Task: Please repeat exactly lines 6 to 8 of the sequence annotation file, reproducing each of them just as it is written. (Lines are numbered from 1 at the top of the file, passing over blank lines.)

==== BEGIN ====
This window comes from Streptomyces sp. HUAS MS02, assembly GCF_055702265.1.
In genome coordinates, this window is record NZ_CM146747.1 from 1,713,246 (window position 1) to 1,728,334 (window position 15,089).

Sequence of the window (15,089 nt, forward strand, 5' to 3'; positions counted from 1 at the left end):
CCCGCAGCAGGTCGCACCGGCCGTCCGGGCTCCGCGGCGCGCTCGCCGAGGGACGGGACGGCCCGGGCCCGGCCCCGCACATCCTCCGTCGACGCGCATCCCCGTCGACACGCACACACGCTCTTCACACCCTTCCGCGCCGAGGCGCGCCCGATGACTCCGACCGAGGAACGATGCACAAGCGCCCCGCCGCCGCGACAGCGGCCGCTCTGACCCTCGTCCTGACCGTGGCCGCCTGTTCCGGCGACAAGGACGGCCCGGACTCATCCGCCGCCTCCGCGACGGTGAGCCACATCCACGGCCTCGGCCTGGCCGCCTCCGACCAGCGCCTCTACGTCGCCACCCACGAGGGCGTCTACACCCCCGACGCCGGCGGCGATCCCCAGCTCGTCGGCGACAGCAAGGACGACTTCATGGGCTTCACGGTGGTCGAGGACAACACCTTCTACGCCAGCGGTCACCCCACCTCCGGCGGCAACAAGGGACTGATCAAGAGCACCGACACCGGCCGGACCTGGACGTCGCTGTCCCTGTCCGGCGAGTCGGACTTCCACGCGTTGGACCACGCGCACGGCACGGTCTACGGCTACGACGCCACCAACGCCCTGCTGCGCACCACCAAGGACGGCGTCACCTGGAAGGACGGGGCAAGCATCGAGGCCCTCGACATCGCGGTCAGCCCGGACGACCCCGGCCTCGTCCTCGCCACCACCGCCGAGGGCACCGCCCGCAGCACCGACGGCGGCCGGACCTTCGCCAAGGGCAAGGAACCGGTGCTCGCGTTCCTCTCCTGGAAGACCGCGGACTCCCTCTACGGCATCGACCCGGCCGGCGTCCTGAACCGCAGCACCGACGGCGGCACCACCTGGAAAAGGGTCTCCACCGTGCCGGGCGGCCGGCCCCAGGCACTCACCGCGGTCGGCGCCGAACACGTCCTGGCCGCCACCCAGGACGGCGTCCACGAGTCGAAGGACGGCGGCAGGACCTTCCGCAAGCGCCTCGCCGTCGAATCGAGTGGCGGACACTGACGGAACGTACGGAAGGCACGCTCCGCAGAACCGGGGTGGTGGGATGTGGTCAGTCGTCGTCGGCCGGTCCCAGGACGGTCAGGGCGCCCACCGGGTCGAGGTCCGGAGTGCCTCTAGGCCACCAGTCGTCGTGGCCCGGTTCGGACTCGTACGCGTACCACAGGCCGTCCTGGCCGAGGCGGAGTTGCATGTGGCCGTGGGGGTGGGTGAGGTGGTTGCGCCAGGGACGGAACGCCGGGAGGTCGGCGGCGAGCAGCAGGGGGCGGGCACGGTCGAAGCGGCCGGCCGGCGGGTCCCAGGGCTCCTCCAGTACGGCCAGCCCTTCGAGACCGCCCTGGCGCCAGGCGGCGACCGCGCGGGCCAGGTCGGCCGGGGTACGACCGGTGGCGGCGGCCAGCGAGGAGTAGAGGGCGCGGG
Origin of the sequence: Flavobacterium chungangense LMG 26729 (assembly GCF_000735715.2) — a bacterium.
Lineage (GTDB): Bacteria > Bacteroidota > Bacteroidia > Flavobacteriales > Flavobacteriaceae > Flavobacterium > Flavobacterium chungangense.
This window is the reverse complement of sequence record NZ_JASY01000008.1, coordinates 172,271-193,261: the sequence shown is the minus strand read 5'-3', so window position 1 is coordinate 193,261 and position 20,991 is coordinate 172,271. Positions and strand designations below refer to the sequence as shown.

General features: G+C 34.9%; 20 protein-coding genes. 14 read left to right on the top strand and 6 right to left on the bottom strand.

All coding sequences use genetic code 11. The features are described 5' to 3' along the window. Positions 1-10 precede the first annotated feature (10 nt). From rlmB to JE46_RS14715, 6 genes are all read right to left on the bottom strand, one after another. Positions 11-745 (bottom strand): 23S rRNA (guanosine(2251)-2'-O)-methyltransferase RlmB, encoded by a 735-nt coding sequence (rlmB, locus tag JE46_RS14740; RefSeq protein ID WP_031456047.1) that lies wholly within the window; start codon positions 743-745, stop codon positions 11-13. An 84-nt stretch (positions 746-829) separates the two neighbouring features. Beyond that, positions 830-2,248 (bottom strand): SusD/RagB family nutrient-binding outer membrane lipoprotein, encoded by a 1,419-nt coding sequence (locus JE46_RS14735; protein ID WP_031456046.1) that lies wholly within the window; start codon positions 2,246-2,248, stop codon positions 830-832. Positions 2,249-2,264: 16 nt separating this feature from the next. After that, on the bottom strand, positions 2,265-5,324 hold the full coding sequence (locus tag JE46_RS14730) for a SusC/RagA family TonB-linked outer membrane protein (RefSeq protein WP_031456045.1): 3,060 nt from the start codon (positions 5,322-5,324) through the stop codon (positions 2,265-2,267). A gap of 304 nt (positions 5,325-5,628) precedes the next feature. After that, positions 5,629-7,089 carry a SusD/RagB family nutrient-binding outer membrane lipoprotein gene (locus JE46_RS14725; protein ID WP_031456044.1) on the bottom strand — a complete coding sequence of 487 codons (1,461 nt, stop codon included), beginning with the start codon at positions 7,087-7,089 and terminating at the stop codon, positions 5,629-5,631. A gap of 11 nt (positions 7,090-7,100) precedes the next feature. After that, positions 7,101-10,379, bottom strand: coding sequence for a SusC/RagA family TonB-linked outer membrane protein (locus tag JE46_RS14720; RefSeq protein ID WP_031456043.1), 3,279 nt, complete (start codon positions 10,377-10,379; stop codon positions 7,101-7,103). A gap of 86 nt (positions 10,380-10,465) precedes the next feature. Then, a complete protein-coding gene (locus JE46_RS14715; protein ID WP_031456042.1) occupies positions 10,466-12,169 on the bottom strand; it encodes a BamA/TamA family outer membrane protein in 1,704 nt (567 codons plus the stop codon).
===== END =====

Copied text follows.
Lineage (GTDB): Bacteria > Bacteroidota > Bacteroidia > Flavobacteriales > Flavobacteriaceae > Flavobacterium > Flavobacterium chungangense.
This window is the reverse complement of sequence record NZ_JASY01000008.1, coordinates 172,271-193,261: the sequence shown is the minus strand read 5'-3', so window position 1 is coordinate 193,261 and position 20,991 is coordinate 172,271. Positions and strand designations below refer to the sequence as shown.

General features: G+C 34.9%; 20 protein-coding genes. 14 read left to right on the top strand and 6 right to left on the bottom strand.